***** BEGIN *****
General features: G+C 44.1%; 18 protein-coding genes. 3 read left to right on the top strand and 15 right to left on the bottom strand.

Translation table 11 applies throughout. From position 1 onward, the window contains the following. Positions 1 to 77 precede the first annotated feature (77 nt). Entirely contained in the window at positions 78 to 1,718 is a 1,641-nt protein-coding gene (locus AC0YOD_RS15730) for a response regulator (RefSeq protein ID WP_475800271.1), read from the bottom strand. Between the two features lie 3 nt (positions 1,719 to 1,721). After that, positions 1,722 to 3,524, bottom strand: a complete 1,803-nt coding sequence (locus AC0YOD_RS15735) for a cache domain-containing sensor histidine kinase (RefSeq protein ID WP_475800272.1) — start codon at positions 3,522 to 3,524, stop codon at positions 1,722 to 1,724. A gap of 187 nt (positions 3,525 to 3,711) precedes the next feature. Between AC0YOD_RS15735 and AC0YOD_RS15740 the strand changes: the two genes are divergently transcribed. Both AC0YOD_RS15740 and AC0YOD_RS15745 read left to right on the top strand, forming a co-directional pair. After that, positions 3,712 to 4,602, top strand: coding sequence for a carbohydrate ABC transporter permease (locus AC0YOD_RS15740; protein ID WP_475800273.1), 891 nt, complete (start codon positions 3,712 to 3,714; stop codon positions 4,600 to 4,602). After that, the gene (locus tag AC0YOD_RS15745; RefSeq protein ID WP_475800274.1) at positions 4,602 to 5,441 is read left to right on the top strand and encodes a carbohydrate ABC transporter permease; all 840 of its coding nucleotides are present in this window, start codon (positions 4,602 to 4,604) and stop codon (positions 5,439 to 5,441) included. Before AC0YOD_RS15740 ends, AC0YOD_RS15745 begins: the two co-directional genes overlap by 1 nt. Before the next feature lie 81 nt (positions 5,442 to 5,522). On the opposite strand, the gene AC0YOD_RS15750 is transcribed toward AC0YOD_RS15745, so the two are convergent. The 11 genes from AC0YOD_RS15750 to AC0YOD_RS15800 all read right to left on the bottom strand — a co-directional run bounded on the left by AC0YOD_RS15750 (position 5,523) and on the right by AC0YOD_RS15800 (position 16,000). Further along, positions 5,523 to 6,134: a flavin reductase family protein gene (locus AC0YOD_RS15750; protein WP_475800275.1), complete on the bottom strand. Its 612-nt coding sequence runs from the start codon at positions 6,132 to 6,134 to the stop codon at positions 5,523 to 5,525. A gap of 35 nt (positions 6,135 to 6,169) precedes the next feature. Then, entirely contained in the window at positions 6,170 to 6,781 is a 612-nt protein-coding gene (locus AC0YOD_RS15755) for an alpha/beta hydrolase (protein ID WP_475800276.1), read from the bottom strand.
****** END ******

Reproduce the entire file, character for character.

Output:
General features: G+C 44.1%; 18 protein-coding genes. 3 read left to right on the top strand and 15 right to left on the bottom strand.

Translation table 11 applies throughout. From position 1 onward, the window contains the following. Positions 1 to 77 precede the first annotated feature (77 nt). Entirely contained in the window at positions 78 to 1,718 is a 1,641-nt protein-coding gene (locus AC0YOD_RS15730) for a response regulator (RefSeq protein ID WP_475800271.1), read from the bottom strand. Between the two features lie 3 nt (positions 1,719 to 1,721). After that, positions 1,722 to 3,524, bottom strand: a complete 1,803-nt coding sequence (locus AC0YOD_RS15735) for a cache domain-containing sensor histidine kinase (RefSeq protein ID WP_475800272.1) — start codon at positions 3,522 to 3,524, stop codon at positions 1,722 to 1,724. A gap of 187 nt (positions 3,525 to 3,711) precedes the next feature. Between AC0YOD_RS15735 and AC0YOD_RS15740 the strand changes: the two genes are divergently transcribed. Both AC0YOD_RS15740 and AC0YOD_RS15745 read left to right on the top strand, forming a co-directional pair. After that, positions 3,712 to 4,602, top strand: coding sequence for a carbohydrate ABC transporter permease (locus AC0YOD_RS15740; protein ID WP_475800273.1), 891 nt, complete (start codon positions 3,712 to 3,714; stop codon positions 4,600 to 4,602). After that, the gene (locus tag AC0YOD_RS15745; RefSeq protein ID WP_475800274.1) at positions 4,602 to 5,441 is read left to right on the top strand and encodes a carbohydrate ABC transporter permease; all 840 of its coding nucleotides are present in this window, start codon (positions 4,602 to 4,604) and stop codon (positions 5,439 to 5,441) included. Before AC0YOD_RS15740 ends, AC0YOD_RS15745 begins: the two co-directional genes overlap by 1 nt. Before the next feature lie 81 nt (positions 5,442 to 5,522). On the opposite strand, the gene AC0YOD_RS15750 is transcribed toward AC0YOD_RS15745, so the two are convergent. The 11 genes from AC0YOD_RS15750 to AC0YOD_RS15800 all read right to left on the bottom strand — a co-directional run bounded on the left by AC0YOD_RS15750 (position 5,523) and on the right by AC0YOD_RS15800 (position 16,000). Further along, positions 5,523 to 6,134: a flavin reductase family protein gene (locus AC0YOD_RS15750; protein WP_475800275.1), complete on the bottom strand. Its 612-nt coding sequence runs from the start codon at positions 6,132 to 6,134 to the stop codon at positions 5,523 to 5,525. A gap of 35 nt (positions 6,135 to 6,169) precedes the next feature. Then, entirely contained in the window at positions 6,170 to 6,781 is a 612-nt protein-coding gene (locus AC0YOD_RS15755) for an alpha/beta hydrolase (protein ID WP_475800276.1), read from the bottom strand.